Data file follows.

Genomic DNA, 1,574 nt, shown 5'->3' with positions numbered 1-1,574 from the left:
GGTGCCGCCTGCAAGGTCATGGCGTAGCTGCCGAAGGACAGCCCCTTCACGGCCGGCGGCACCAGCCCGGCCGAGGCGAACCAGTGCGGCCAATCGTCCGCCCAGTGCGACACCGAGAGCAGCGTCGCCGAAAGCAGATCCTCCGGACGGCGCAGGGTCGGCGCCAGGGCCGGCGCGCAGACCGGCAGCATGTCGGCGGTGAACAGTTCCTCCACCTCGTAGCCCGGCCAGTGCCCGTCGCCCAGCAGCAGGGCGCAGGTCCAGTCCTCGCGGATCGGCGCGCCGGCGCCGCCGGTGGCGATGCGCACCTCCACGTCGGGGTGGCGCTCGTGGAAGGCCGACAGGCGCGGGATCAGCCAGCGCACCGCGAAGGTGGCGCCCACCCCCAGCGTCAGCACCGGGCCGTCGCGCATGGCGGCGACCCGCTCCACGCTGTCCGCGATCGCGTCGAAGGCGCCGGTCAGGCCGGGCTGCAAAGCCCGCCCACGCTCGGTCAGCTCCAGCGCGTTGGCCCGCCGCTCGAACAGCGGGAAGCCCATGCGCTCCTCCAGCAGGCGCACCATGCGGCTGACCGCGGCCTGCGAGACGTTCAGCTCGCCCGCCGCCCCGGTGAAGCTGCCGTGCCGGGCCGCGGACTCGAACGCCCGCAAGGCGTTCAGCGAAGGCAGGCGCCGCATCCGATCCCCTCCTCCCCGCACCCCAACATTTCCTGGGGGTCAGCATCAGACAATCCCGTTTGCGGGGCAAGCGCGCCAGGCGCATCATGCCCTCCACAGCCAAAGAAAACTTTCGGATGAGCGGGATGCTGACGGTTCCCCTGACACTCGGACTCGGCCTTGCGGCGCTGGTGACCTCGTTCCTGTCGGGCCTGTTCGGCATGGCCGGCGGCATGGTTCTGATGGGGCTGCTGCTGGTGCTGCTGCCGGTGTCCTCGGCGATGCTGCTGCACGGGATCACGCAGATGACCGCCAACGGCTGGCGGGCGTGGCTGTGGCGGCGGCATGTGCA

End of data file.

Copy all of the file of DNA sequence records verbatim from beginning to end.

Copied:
Genomic DNA, 1,574 nt, shown 5'->3' with positions numbered 1-1,574 from the left:
GGTGCCGCCTGCAAGGTCATGGCGTAGCTGCCGAAGGACAGCCCCTTCACGGCCGGCGGCACCAGCCCGGCCGAGGCGAACCAGTGCGGCCAATCGTCCGCCCAGTGCGACACCGAGAGCAGCGTCGCCGAAAGCAGATCCTCCGGACGGCGCAGGGTCGGCGCCAGGGCCGGCGCGCAGACCGGCAGCATGTCGGCGGTGAACAGTTCCTCCACCTCGTAGCCCGGCCAGTGCCCGTCGCCCAGCAGCAGGGCGCAGGTCCAGTCCTCGCGGATCGGCGCGCCGGCGCCGCCGGTGGCGATGCGCACCTCCACGTCGGGGTGGCGCTCGTGGAAGGCCGACAGGCGCGGGATCAGCCAGCGCACCGCGAAGGTGGCGCCCACCCCCAGCGTCAGCACCGGGCCGTCGCGCATGGCGGCGACCCGCTCCACGCTGTCCGCGATCGCGTCGAAGGCGCCGGTCAGGCCGGGCTGCAAAGCCCGCCCACGCTCGGTCAGCTCCAGCGCGTTGGCCCGCCGCTCGAACAGCGGGAAGCCCATGCGCTCCTCCAGCAGGCGCACCATGCGGCTGACCGCGGCCTGCGAGACGTTCAGCTCGCCCGCCGCCCCGGTGAAGCTGCCGTGCCGGGCCGCGGACTCGAACGCCCGCAAGGCGTTCAGCGAAGGCAGGCGCCGCATCCGATCCCCTCCTCCCCGCACCCCAACATTTCCTGGGGGTCAGCATCAGACAATCCCGTTTGCGGGGCAAGCGCGCCAGGCGCATCATGCCCTCCACAGCCAAAGAAAACTTTCGGATGAGCGGGATGCTGACGGTTCCCCTGACACTCGGACTCGGCCTTGCGGCGCTGGTGACCTCGTTCCTGTCGGGCCTGTTCGGCATGGCCGGCGGCATGGTTCTGATGGGGCTGCTGCTGGTGCTGCTGCCGGTGTCCTCGGCGATGCTGCTGCACGGGATCACGCAGATGACCGCCAACGGCTGGCGGGCGTGGCTGTGGCGGCGGCATGTGCA